IIt’s easy to talk about changing the sales strategy, implementing new regimes of multimedia sales tactics and the great opportunities we have with the growth of digital. The hard part is putting these strategies into place and effecting real change into the daily routines of our sales staffs.
A pet peeve of mine in this industry is that many of us still refer to the internet (and digital media in general) as the “wave of the future” and “where it’s all going.” The future is now, if not yesterday, in terms of where the consumers are going and where our mindsets need to be focused if we’re going to translate our great news empires into true digital dynasties that can profit from our tremendous reach and credibility.
So, creating true integrated sales staffs within groups of people who have largely sold (and been primarily incented on) print advertising for many years is a challenge, but not an incalculable one. There are many ways to push your company’s sales assets in the right direction, towards embracing and enthusiastically supporting a multimedia sales effort. None of us seem to have determined the perfect formula for how to achieve this state of Nirvana – but there are some pitfalls to avoid and some best practice tips that this blog group can certainly provide.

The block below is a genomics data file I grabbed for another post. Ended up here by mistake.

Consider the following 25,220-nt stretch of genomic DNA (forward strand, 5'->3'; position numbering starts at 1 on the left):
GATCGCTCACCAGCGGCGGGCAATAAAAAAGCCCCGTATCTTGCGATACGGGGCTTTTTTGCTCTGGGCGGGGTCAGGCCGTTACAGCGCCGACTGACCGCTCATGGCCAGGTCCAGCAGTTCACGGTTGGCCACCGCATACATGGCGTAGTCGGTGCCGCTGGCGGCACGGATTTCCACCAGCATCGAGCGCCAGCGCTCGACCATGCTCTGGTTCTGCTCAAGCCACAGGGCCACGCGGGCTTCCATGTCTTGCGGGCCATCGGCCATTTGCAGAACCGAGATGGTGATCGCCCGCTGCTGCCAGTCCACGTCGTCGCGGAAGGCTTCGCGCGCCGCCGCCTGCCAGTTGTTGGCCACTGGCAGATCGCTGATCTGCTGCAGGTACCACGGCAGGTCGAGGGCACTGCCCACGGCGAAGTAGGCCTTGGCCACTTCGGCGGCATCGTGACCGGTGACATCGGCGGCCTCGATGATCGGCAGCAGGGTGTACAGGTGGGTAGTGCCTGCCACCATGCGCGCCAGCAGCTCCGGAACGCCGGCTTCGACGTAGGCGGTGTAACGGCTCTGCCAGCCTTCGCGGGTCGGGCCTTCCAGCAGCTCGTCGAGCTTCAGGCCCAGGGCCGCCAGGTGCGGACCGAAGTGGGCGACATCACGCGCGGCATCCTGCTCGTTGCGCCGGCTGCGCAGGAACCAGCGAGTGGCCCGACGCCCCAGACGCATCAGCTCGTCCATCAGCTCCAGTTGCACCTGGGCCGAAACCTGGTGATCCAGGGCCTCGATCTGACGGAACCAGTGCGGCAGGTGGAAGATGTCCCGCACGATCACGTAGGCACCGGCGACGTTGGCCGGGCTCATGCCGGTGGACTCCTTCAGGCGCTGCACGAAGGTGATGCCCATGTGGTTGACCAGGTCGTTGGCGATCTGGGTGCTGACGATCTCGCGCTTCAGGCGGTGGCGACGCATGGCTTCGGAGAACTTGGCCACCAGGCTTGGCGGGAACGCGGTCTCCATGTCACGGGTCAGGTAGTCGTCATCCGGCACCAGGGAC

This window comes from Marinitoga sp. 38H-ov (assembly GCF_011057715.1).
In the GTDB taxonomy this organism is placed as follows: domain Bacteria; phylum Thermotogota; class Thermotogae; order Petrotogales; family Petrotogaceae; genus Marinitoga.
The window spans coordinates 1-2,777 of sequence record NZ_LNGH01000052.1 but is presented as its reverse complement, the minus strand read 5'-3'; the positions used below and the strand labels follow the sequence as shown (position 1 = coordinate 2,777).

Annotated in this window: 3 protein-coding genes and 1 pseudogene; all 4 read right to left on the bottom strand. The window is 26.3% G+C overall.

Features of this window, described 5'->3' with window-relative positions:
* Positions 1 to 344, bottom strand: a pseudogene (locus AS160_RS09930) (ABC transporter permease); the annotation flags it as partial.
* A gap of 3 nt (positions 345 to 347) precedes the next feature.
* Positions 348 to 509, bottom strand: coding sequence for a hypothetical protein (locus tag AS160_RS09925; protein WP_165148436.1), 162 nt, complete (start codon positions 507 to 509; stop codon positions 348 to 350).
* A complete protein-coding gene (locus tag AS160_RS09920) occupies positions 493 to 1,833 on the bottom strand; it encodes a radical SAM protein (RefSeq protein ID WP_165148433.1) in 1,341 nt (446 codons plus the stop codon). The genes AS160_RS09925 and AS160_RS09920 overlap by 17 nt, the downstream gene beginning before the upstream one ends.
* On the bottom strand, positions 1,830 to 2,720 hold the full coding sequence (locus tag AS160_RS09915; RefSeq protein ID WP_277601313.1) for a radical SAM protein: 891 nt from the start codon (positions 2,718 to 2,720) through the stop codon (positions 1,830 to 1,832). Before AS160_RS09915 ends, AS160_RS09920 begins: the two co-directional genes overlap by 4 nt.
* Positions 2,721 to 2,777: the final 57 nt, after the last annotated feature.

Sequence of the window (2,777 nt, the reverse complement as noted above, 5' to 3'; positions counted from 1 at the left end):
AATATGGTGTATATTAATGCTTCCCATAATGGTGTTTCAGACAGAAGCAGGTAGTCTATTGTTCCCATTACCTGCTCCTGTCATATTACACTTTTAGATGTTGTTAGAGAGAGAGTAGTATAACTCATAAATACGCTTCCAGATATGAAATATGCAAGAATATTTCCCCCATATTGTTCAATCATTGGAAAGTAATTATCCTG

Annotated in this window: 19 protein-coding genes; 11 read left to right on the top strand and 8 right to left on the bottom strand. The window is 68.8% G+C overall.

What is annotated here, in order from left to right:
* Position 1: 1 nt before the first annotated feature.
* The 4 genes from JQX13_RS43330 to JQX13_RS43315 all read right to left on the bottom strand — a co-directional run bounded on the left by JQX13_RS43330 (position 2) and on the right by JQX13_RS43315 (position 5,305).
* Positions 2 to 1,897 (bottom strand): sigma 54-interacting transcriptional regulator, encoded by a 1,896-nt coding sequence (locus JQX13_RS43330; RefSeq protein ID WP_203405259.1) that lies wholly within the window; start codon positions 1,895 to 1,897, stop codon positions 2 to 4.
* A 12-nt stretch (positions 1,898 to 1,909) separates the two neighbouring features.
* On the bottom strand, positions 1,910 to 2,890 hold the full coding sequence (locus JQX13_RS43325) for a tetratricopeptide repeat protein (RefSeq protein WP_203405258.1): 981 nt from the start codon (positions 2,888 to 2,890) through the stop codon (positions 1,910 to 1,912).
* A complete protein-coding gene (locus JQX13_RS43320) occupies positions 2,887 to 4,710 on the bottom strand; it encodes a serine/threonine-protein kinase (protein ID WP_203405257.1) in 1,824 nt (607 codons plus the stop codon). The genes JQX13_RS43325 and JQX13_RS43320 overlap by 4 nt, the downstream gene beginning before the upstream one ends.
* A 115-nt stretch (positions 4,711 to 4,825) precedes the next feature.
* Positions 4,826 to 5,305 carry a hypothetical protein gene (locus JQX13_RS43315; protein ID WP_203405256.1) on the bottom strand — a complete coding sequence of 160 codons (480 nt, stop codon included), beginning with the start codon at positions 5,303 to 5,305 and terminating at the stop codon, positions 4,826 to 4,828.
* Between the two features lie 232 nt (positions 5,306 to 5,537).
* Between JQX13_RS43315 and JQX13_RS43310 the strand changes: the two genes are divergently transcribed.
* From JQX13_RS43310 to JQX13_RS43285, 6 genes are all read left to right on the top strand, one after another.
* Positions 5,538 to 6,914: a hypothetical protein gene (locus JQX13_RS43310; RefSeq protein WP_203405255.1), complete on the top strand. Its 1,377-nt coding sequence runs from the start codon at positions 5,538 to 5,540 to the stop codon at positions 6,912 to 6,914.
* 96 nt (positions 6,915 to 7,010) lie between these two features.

At the Review Journal, we’ve embedded digital sales specialists within the retail and classified teams that work collaboratively with the territory and traditional reps. Not all reps or accounts are the same, of course, so depending on the situation, the collaboration is greater or smaller. But in all cases each rep is aware and involved in the sales process with the account. The traditional rep is the primary contact in most cases and utilizes their specialist when needed. This is our biggest challenge – ensuring that our specialists are involved at the level we need and that we have the opportunity to make the best pitch possible with active and prospective accounts. Ongoing digital training with all reps helps to ensure that everyone knows enough to be dangerous.
We have taken a highly collaborative, non-competitive approach to integrated ad sales with traditional reps and digital specialists both getting paid and incented on online ad sales. We’ve had contests and spiffs and have created new comp plans around ensuring the traditional reps fill their “online goal bucket” along with their other priority sales efforts (namely ROP advertising, direct mail and niche). We also constantly review and tweak sales comp plans to ensure maximum return on investment is balanced with fairness to quality sales reps handling challenging territories, economies and other factors.
Our approach has been a firm but nurturing in attempts to stoke excitement around digital opportunities as opposed to fear. Our stance with our sales reps has been the same as with our advertisers – we’re in this partnership for the long haul and want to make sure that all the reps that we have on board are selling digital willingly and with enthusiasm – not purely for the self-serving fear of losing their jobs if they don’t.
That said – if sales reps on our staff are consistently not selling digital or making efforts to improve their digital sales skills – we’re not afraid to bring out the stick.